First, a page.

Frontiers in Chemical Imaging
Ian McNulty, Ph.D.
Over the past two decades x-ray microscopy has blossomed into a popular and rich methodology, opening the door to new research in the nanomaterials, biological, and environmental sciences. X-rays offer penetration through thick samples and exquisite sensitivity to elemental, chemical and magnetic states in buried structures. The advent of brilliant x-ray sources, nanofocusing optics, and fast dispersive and area detectors has enabled dramatic progress in instrumentation. Modern microscopes include scanning and full-field instruments with a resolution approaching 20 nm that provide a variety of contrast mechanisms and sample environments. New methods based on coherent diffraction, promising for x-ray lasers as well as synchrotrons, offer imaging beyond the limits of lenses and sensitivity to ordering and lattice strain. This talk highlights recent work at the CNM, APS, and elsewhere.
Orlando H. Auciello
Orlando H. Auciello, Ph.D.
Argonne Distinguished Fellow
Argonne National Laboratory
"Science and Technology of Multifunctional Oxide and Ultrananocrystalline Diamond (UNCD) Films and Applications to a New Generation of Multifunctional Devices/System"
Thursday, February 9, 2012
EMSL Auditorium - 11:00AM
New paradigms in the research and development of novel multifunctional oxide and nanocarbon thin films are providing the bases for new physics, new materials science and chemistry, and their impact in a new generation of multifunctional devices for micro/nano-electronics and biomedical devices and biosystems. This talk will focus on discussing the science, technology, and engineering of multifunctional oxide and nanocarbon thin films extensively investigated, developed and patented at Argonne National Laboratory during the last 15 years, and the efforts focused on integrating them into a new generation of micro/nano-electronic devices and implantable biomedical devices and biosystems.
Work in nanophotonics began in the 1980s, before the word nanophotonics was even recognized. This work and the work of groups around the world has evolved into an exciting and rapidly growing field which has provided for nanometric optical imaging in the near-field. Even though a variety of techniques are being developed with nanometric optical imaging potential, near-field optics remains the most general method for optical characterization with resolutions at and below 100 nm. It is the only technique that can be applied to absorption, fluorescence, light collection and has demonstrated potential in non-linear imaging and Raman scattering. It is also the only optical method that provides for on-line pixel by pixel correlation with topography.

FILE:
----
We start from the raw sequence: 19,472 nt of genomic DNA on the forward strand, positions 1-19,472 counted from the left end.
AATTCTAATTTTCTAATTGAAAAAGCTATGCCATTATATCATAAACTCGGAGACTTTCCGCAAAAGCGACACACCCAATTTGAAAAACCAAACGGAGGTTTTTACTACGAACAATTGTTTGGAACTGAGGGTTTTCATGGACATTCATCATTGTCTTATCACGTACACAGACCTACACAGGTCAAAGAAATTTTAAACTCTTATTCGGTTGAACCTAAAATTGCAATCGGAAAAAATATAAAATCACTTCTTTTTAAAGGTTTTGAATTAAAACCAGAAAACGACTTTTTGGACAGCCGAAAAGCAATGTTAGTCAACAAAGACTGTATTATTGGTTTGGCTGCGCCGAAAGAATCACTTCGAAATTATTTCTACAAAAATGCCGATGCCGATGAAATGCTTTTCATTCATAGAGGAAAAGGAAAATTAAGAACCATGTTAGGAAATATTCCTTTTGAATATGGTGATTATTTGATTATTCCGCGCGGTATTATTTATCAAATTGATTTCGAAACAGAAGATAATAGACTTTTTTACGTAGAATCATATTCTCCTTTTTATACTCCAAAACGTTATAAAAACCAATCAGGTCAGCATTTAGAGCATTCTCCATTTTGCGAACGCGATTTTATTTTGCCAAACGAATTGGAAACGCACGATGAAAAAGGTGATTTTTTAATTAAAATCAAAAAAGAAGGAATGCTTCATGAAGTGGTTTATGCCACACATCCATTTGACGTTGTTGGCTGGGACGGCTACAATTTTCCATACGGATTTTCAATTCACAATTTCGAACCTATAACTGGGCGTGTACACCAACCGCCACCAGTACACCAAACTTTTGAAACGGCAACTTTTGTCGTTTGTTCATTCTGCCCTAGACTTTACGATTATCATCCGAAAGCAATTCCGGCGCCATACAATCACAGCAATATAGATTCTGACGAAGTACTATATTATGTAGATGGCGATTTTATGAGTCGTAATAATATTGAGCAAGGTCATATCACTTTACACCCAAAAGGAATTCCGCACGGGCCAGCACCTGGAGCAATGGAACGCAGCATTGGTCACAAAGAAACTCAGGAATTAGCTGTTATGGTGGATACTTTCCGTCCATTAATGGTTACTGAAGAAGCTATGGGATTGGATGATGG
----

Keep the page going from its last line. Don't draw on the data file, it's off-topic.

Mark H. Ellisman, Ph.D.
University of California, San Diego
"Advancing Methods for Labeling, Staining, Imaging and Reconstructing Large Brain Tissue Volumes at High Resolution"
Tuesday, July 26, 2011
ETB Columbia River Room - 3:00PM
» Research Highlight: A Better Look at the Brain
A grand goal in neuroscience research is to understand how the interplay of structural, chemical and electrical signals in and between cells of nervous tissue gives rise to behavior. We are rapidly approaching this horizon as neuroscientists make use of an increasingly powerful arsenal of tools and technologies for obtaining data, from the level of molecules to nervous systems, and engage in the arduous and challenging process of adapting and assembling neuroscience data at all scales of resolution and across disciplines into computerized databases. This presentation will highlight development and application of new contrasting methods and imaging tools that have allowed us to see otherwise hidden relationships between cellular, subcellular and molecular constituents of nervous systems. New chemistries for carrying out correlated light and electron microscopy will be described, as well as recent advances in large-scale high-resolution 3D reconstruction with TEM and SEM based methods. The Whole Brain Catalog (WBC), a Google Earth-like open-source virtual model of the mouse brain, will also be described. The WBC is as an example of an informatics framework and web-based tool whose purpose is partly to facilitate integration of 3D image data from multiple microscopy methods and to enable the linking of information derived from other analytical approaches to imaging data shared in the publically accessible catalog.
Prof. Jingyue (Jimmy) Liu
Director, Center for Nanoscience
Professor, Department of Chemistry & Biochemistry
"Nanostructures for Catalysis and Energy Production"
Friday, May 13, 2011
EMSL Auditorium - 1:30PM